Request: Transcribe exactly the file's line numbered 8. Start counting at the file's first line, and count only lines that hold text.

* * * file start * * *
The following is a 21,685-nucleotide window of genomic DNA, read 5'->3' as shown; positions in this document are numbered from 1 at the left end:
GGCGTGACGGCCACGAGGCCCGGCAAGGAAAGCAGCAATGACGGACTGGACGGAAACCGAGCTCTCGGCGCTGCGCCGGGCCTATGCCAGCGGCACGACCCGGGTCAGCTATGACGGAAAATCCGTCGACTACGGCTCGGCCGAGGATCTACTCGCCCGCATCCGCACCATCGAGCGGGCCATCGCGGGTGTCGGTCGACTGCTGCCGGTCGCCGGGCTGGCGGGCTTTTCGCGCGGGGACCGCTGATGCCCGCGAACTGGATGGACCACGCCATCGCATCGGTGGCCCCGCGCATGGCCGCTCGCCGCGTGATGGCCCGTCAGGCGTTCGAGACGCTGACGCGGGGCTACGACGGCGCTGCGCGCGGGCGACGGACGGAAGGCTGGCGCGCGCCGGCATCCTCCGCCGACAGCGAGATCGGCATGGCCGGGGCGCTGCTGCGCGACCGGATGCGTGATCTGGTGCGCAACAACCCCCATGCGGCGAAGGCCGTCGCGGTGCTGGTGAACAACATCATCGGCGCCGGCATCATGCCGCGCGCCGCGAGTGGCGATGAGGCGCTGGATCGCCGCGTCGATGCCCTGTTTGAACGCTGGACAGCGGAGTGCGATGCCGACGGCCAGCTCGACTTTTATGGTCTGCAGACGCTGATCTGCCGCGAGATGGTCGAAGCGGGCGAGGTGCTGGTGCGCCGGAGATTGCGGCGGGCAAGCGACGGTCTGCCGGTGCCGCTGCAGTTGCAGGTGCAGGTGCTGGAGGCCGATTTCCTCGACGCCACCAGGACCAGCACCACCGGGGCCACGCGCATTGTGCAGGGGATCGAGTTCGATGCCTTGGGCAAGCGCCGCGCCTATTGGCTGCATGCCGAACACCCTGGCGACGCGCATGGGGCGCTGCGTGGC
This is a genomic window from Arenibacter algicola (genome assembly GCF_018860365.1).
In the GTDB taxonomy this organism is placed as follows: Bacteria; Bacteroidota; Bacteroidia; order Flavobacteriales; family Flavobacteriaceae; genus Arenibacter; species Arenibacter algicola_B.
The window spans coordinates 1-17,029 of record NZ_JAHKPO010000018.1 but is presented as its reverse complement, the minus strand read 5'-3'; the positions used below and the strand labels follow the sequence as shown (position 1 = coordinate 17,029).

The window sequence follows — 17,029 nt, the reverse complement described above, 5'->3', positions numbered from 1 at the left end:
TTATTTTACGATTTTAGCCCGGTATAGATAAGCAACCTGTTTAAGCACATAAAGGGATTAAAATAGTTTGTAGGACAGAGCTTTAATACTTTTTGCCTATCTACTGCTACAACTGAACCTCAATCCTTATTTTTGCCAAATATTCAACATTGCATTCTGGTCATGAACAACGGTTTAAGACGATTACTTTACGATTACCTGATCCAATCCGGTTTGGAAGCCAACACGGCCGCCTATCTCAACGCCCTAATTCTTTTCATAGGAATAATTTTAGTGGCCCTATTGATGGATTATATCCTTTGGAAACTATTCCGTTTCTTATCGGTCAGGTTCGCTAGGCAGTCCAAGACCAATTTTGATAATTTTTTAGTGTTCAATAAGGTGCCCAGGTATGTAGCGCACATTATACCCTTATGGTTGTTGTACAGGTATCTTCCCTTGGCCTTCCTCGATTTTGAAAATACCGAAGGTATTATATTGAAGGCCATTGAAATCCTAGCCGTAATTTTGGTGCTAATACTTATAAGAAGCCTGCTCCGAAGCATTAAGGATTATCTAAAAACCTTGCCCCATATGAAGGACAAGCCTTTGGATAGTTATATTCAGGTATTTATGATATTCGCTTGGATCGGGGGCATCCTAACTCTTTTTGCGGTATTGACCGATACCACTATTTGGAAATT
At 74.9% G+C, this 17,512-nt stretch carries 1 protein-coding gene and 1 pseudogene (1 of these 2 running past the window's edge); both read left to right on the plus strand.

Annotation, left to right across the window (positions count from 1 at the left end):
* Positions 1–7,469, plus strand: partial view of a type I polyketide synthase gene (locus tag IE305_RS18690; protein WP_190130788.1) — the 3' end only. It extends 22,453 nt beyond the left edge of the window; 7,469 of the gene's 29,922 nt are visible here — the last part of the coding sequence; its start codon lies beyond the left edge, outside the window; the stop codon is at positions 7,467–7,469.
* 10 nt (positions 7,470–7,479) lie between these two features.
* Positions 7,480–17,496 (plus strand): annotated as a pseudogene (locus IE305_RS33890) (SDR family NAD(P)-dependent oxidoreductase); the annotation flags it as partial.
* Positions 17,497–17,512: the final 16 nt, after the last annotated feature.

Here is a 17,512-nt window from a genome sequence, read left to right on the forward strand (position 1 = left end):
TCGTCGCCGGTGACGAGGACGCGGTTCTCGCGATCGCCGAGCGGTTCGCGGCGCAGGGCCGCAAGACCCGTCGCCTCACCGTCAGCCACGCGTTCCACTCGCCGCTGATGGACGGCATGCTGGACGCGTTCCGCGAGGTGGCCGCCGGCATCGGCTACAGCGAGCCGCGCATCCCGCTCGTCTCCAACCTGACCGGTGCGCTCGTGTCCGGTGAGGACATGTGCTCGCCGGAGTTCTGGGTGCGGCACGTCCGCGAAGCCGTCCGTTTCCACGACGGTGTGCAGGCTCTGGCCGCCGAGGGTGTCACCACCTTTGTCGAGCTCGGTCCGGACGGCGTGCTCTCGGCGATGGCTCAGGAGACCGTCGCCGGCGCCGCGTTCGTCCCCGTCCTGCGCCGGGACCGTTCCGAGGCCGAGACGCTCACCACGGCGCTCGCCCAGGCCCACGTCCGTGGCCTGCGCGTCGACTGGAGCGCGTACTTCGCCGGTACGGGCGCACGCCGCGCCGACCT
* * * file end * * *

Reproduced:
At 74.9% G+C, this 17,512-nt stretch carries 1 protein-coding gene and 1 pseudogene (1 of these 2 running past the window's edge); both read left to right on the plus strand.